Each of the four sections of Evolution vs. Creationism provides a resource that will assist the reader in better understanding these issues. The first section addresses the nature of how evolution works as part of the scientific enterprise, as well as a summary of the relationship between religious beliefs and science. A section on the history of the evolution versus creationism controversy provides a handy synopsis of the lengthy struggles, from before Darwin to the present day, between advocates of creationism and the proponents of evolution. A collection of primary source documents, addressing cosmology, law, education, and religious issues from all sides of the debate, make up the third section. The volume concludes with a selection of resources for further information for those readers who wish to study the topic in more depth.

Table of Contents:

  • Introduction
  • Science, Evolution, Religion, and Creationism
  • Science: “Truth without Certainty”
  • Evolution
  • Beliefs: Religion, Creationism, and Naturalism
  • A History of the Creationism/Evolution Controversy
  • Before Darwin to the 20th Century
  • Eliminating Evolution, Inventing Creation Science
  • Neocreationism
  • Selections from the Literature
  • Cosmology, Astronomy, Geology
  • Patterns and Processes of Biological Evolution
  • Legal Issues
  • Educational Issues
  • Religious Issues
  • The Nature of Science
  • References for Further Exploration

11 Comments

The gene pool needs cleansing again

You know, pretty much every word in post #8910 I’ve seen used before in the context of smut peddling except for one.

That word is “tentacle.”

Any guesses as to what the significance (or attraction) is? Have octopus fetishists found their way into the upper tiers of the porn subculture?

Speaking of new books, has anyone here read Richard Dawkins’ new book The Ancestor’s Tale: a pilgramage to the dawn of evolution ?

I’m slogging through it, “slogging” not because of the book – it reads well – but because of other stuff that keeps interfering. It’s an interesting approach – walking backwards through evolutionary history meeting up with ancestors following their ancestral lineages along the way.

RBH

I glanced through it (and didn’t have $30 to buy it), and it seemed largely a rehash of what Dawkins has said several times, once again in different words but with little new and different. On the other hand, I notice that at Amazon it has brought out what sounds like the same creationist to badmouth it repeatedly under different names, so it seems to have had an effect on someone (not necessarily the reviewer).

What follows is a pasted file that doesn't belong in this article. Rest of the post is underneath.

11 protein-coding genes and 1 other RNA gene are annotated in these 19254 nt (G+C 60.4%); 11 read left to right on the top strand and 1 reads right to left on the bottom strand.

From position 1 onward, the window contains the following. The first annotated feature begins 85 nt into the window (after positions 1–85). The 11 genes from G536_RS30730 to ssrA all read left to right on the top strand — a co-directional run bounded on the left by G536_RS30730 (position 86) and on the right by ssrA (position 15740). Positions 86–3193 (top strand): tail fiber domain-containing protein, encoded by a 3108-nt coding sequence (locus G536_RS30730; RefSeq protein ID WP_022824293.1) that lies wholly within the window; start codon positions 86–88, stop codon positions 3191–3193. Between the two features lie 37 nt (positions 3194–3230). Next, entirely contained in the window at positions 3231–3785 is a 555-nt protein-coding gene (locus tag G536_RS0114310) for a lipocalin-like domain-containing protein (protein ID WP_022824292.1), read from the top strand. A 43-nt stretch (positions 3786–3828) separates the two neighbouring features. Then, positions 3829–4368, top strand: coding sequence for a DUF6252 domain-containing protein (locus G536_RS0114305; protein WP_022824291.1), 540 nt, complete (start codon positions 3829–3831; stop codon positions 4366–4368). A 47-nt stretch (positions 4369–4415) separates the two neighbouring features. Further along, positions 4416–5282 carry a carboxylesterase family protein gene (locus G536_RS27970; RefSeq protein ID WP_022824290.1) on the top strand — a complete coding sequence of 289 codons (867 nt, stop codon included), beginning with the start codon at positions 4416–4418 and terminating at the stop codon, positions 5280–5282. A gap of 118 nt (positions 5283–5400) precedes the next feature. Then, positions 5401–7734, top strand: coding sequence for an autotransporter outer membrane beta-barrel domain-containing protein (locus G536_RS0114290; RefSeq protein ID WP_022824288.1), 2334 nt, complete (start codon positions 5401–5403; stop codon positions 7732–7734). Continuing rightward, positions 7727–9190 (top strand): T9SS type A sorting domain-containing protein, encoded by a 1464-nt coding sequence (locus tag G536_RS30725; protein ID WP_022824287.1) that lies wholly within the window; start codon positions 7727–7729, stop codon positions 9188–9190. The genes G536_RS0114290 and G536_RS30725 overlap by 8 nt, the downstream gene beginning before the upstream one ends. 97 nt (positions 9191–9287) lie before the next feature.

It’s a good long read, in any case. Dawkins gives you lots of words for your money.

GWW,

There are some exquisite Japanese ivories featuring young ladies and an amorous octopus.

bob

Lordy Bob you are right.

http://wwwuser.gwdg.de/~bhaug/netsuke/amasan.htm

Exquisite. And just a little weird.

Jesus christ.

eh, whaddya expect from a country where you can buy teenage girl panties from a vending machine.

Flint wrote

I glanced through it (and didn’t have $30 to buy it), and it seemed largely a rehash of what Dawkins has said several times, once again in different words but with little new and different.

Um, that’s not my reading of it. I’ve read most of Dawkins’ books, and The Ancestor’s Tale is quite different. For one thing, it’s focused primarily on morphological evolution – the whole-organism level. Sure, he spends time on the genetics, but that’s not the core of the book. In many ways it’s a much more ‘traditional’ evolutionary account than The Selfish Gene or The Blilnd Watchmaker or The Extended Phenotype, and I’m finding it much better than, say, Unweaving the Rainbow (a book I found disappointing).

And then, of course, there are the Japanese ivories. :)

RBH

Flint wrote

I glanced through it (and didn’t have $30 to buy it), and it seemed largely a rehash of what Dawkins has said several times, once again in different words but with little new and different.

Um, that’s not my reading of it. I’ve read most of Dawkins’ books, and The Ancestor’s Tale is quite different. For one thing, it’s focused primarily on morphological evolution – the whole-organism level. Sure, he spends time on the genetics, but that’s not the core of the book. In many ways it’s a much more ‘traditional’ evolutionary account than The Selfish Gene or The Blilnd Watchmaker or The Extended Phenotype, and I’m finding it much better than, say, Unweaving the Rainbow (a book I found disappointing).

And then, of course, there are the Japanese ivories. :)

RBH

eh, whaddya expect from a country where you can buy teenage girl panties from a vending machine.

Because you never know when you might need a pair. Remember when Ernie took a bath with his bowling ball?

I did a bit more research with Google and the inclusion of “tentacle” in a sex-related search results in many hits relating to Japanese anime and “hentai” sites. So the market exists.

This gives a whole new meaning to the title of Jean Painleve’s documentary film, “Love Life of the Octopus.” :)

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This page contains a single entry by PvM published on July 10, 2004 4:55 PM.